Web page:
Verdi’s sixth opera, I due Foscari, is probably not well known to many readers so a brief description may be in order. It’s a rather grim tale of injustice and revenge. Francesco Foscari is the aged Doge of Venice. His son, Jacopo, has been stitched up by the family rival Jacopo Loredano and exiled to Crete. He returns to try and clear his name but is fitted up again. This time for the murder of one Donato. Despite torture he refuses to confess and is sentenced to return to exile in Crete. The first three quarters of the opera is mostly either father or son bemoaning their fate (Francesco has already lost three sons. Lady Bracknell would be unimpressed) or Lucrezia, Jacopo’s wife, pleading for mercy to anyone who will listen. Then there’s a final scene where Francesco receives proof of his son’s innocence, closely followed by news of his death, closely followed by news that the Council and Senate are sacking him. Loredano gloats. Foscari dies. Structurally it’s very much a “numbers” opera with a succession of short scenes mostly featuring various combinations of the three Foscaris and the chorus. There are a lot of quite sophisticated ensemble pieces as well as a couple of solo arias for each of the principals. It’s musically rather distinguished in fact. The three Foscari roles are big sings. Nobody else has much to do.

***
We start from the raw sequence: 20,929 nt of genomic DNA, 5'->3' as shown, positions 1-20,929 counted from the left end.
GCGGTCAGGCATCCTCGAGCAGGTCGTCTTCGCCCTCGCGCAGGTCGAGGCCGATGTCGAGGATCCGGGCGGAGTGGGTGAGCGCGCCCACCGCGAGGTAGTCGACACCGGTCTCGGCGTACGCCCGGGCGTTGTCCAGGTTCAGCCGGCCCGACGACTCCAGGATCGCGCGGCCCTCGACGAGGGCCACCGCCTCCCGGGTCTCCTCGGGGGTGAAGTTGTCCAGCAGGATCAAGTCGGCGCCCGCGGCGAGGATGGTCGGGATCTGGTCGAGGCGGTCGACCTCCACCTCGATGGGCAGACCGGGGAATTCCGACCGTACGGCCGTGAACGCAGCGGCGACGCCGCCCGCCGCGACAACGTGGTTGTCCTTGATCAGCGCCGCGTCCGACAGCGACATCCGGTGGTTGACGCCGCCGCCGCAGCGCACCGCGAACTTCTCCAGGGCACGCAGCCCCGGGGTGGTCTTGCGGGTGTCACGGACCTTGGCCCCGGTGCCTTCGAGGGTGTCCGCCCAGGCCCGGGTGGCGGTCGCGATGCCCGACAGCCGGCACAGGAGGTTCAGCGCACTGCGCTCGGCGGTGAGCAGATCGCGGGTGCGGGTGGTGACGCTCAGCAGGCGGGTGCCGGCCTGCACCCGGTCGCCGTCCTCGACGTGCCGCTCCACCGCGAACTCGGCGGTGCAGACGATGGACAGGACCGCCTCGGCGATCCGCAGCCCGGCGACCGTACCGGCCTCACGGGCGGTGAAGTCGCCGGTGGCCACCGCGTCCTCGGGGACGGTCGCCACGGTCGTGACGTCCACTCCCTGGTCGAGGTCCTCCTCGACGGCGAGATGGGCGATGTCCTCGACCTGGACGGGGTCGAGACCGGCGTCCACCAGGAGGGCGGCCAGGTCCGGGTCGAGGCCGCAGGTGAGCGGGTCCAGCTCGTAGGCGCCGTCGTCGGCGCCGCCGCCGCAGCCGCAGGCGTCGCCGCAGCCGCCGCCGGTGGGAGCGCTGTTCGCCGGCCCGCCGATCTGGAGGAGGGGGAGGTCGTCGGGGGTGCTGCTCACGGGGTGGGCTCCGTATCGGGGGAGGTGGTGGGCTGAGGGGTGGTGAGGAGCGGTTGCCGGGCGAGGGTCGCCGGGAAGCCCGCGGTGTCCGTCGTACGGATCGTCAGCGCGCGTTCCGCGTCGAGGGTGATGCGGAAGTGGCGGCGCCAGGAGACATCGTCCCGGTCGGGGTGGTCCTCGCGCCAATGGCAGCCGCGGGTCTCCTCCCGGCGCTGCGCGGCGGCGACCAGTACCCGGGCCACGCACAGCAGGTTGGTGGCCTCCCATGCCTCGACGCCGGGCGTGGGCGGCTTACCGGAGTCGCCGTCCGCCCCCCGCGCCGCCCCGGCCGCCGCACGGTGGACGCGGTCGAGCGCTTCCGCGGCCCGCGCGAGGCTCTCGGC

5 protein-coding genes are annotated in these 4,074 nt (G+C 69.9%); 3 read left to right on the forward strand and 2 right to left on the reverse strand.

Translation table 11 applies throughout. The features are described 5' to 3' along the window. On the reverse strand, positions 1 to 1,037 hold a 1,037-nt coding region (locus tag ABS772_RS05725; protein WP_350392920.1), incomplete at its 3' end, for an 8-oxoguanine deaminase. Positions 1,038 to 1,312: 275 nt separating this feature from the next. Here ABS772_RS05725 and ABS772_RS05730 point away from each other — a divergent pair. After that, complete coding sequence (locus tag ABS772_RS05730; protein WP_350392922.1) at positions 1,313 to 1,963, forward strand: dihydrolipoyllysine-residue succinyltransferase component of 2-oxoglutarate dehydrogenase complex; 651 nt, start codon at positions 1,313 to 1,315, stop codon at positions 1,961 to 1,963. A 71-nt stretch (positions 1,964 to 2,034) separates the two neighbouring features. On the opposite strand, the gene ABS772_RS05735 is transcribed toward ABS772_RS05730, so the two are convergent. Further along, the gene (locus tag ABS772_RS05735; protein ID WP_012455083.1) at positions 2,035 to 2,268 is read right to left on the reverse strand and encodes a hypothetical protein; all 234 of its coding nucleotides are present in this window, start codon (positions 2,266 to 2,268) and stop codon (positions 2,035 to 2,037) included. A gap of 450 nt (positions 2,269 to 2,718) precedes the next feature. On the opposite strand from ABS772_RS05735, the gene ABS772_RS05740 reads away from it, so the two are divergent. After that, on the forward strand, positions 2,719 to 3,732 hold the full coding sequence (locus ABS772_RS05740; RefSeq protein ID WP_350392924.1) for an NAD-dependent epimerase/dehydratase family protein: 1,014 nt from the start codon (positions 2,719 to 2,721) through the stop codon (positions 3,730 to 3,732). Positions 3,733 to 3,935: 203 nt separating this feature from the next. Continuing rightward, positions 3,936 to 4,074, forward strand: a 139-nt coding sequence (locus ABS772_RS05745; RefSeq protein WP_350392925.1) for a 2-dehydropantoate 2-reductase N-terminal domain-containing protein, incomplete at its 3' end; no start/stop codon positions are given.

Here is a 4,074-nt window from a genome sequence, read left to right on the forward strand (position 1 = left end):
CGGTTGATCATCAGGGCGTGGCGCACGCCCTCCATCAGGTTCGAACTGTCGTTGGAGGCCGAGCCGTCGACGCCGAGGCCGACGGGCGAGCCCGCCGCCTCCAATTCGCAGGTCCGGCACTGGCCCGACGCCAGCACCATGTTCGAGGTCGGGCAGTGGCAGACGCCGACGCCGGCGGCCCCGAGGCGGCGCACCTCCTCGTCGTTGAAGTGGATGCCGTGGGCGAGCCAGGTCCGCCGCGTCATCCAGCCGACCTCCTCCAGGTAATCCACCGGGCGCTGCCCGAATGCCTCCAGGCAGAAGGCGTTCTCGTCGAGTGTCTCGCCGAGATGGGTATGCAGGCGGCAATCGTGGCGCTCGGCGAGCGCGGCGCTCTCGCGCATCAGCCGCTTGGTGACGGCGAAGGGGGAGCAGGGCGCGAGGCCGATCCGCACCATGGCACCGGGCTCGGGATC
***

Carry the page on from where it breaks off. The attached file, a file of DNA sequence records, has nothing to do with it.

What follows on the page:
Rossini’s La Donna del Lago is based on the Walter Scott poem, itself a deliberately romantic view of Scottish history, simplified until not much is left but the rivalry for the heroine’s hand by her three suitors and a completely unexplained war between the king of Scotland and the Clan Alpine. Dramatically it’s thin indeed but it’s Rossini so there is crazy virtuosic music and it’s very hard to cast. One needs two mezzos; one a mistress of Rossinian coloratura, the other more dramatic, and two tenors; both of which can do the crazy high stuff. The supporting roles aren’t easy either. Realistically only a major house could cast this adequately.
Rossini’s last opera, Guillaume Tell, was written for Paris and is an extremely ambitious piece of great musical sophistication. It’s also very long. Performed uncut, a rarity, it runs something like four hours including ballets. It’s also hard to cast with the role of Arnold Melcthal in particular making unusual demands. It’s a high tenor role combining the flexibility needs of a typical Rossini role with something much more heroic. The soprano role of Mathilde has some of the same issues; signature Rossini coloratura is combined with the sort of dramatic heft one might more associate with early Wagner.